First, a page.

How on earth are we going to justify the fact above, because for most part on the exterior it’s difficult to see the connection between the Jazz and the WR-V, especially at the front. Go walk around and the silhouette looks familiar, and the rear isn’t too dissimilar, either. So that, then, is a good start for the WR-V.
Launched at Rs 7.75 lakh onwards, it is available in two trim levels (S and VX), shares its engines and the rest of mechanicals with the Jazz (1.2-litre petrol and 1.5-litre diesel; five-speed MT on the former, six-speed on the latter), and six colour choices.
On the inside, the basic dash design is the usual Honda affair, with shared bits and bobs, but not an exact copy of the Jazz’s. Another differentiating feature is the Android-based ‘Digipad’ touchscreen infotainment system, which gets Mirrorlink, Apple CarPlay, and Android Auto. The Jazz’s interior has always been spacious; the WR-V continues with the tradition and offers 363 litres of boot space. The top-spec vehicle also gets an automatic climate control, cruise control (diesel-only), push-button starter, and even a sunroof.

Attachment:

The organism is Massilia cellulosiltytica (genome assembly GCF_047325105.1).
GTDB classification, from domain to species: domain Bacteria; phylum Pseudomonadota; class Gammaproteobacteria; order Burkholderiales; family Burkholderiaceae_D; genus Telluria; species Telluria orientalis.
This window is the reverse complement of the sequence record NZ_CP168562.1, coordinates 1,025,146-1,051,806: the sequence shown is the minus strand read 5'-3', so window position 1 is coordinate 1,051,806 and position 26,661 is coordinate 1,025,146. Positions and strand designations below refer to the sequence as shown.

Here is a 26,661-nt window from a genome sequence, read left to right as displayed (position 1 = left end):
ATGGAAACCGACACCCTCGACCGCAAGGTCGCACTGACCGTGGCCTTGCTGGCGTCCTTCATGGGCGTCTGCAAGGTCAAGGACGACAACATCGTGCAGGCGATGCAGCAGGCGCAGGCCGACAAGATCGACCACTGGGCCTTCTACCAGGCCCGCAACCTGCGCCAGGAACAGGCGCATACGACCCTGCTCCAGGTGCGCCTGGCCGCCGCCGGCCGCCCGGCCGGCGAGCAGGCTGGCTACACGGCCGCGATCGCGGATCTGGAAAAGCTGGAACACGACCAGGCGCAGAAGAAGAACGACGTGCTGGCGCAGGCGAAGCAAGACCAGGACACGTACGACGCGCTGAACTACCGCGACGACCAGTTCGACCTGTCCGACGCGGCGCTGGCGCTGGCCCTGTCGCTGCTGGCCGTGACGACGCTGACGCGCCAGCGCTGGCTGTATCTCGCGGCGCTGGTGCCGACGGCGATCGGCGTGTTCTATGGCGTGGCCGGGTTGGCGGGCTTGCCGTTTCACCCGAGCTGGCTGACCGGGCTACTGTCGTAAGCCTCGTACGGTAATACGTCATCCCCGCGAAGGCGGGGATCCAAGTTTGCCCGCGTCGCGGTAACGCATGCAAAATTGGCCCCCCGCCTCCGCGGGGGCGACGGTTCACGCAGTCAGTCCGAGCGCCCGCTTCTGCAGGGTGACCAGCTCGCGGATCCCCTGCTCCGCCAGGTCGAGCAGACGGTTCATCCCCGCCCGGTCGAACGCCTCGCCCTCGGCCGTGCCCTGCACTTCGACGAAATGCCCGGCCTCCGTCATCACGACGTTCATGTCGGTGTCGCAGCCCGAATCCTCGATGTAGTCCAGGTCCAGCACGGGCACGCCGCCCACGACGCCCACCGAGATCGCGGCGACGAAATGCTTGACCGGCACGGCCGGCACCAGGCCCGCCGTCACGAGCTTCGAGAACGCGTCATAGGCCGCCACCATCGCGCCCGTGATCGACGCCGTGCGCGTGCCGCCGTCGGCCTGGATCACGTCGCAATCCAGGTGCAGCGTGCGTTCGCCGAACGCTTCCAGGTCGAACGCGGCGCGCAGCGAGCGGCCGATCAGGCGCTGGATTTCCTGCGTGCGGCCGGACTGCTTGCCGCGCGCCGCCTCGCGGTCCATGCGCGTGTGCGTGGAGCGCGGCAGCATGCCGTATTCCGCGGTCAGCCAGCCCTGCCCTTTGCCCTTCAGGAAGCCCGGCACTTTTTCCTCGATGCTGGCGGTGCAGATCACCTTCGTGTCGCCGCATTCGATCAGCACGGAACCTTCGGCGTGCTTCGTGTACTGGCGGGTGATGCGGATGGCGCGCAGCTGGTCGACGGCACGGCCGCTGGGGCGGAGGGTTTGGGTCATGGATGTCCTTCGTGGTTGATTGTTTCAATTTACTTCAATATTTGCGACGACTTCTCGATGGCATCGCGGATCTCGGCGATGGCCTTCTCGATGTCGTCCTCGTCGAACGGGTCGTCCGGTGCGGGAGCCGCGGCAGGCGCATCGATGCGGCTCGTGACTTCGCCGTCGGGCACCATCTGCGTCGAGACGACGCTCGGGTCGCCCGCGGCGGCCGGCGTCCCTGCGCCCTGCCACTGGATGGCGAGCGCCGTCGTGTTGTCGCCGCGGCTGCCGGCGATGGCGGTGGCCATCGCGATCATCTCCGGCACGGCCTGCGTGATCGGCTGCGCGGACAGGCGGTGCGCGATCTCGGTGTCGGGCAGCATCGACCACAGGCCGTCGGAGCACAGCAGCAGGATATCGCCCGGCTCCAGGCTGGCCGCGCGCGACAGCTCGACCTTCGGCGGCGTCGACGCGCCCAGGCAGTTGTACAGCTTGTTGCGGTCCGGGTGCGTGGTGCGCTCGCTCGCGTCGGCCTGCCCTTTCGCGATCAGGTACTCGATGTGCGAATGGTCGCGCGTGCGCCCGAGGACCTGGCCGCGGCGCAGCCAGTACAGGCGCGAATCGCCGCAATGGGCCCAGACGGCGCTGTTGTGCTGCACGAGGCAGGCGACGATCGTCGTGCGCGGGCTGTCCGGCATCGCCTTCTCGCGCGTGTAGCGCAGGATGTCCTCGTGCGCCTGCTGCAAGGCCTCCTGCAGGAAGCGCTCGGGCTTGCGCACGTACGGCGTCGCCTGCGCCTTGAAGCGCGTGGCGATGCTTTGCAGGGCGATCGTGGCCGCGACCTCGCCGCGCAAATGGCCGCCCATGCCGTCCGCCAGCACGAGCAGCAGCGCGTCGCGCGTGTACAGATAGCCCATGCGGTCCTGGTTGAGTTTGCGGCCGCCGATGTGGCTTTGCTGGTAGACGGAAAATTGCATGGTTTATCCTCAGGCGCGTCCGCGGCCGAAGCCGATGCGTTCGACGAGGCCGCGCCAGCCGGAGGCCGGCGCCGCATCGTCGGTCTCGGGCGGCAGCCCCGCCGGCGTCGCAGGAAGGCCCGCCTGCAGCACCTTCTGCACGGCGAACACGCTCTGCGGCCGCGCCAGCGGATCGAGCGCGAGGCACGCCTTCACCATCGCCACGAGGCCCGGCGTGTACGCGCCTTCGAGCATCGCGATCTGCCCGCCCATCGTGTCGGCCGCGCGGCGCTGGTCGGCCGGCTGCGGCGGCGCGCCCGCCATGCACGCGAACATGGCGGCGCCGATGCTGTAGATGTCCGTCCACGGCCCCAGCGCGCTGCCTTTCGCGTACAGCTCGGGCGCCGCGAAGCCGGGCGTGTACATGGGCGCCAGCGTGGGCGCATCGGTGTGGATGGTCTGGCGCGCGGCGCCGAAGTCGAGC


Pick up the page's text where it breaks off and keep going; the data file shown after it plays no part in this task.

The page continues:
ABS and EBD are standard; and so are dual airbags, regardless of the variant one chooses. And with Honda claiming the WR-V’s crash-worthiness with respect to full frontal, front offset, and rear moving barrier tests, it appears to be quite safe, too. With a ground clearance of 188 mm, it should be good enough for bad roads, too.
There’s also a range of accessories available for the WR-V, and a standard warranty of three years which can be extended to five years. Prices start at Rs 7.75 lakh for the base petrol and Rs 8.79 lakh for the base diesel. The fully loaded WR-V VX (petrol) costs Rs 8.99 lakhs while the corresponding diesel version is priced at Rs 9.99 lakh. All prices are ex-showroom, Delhi.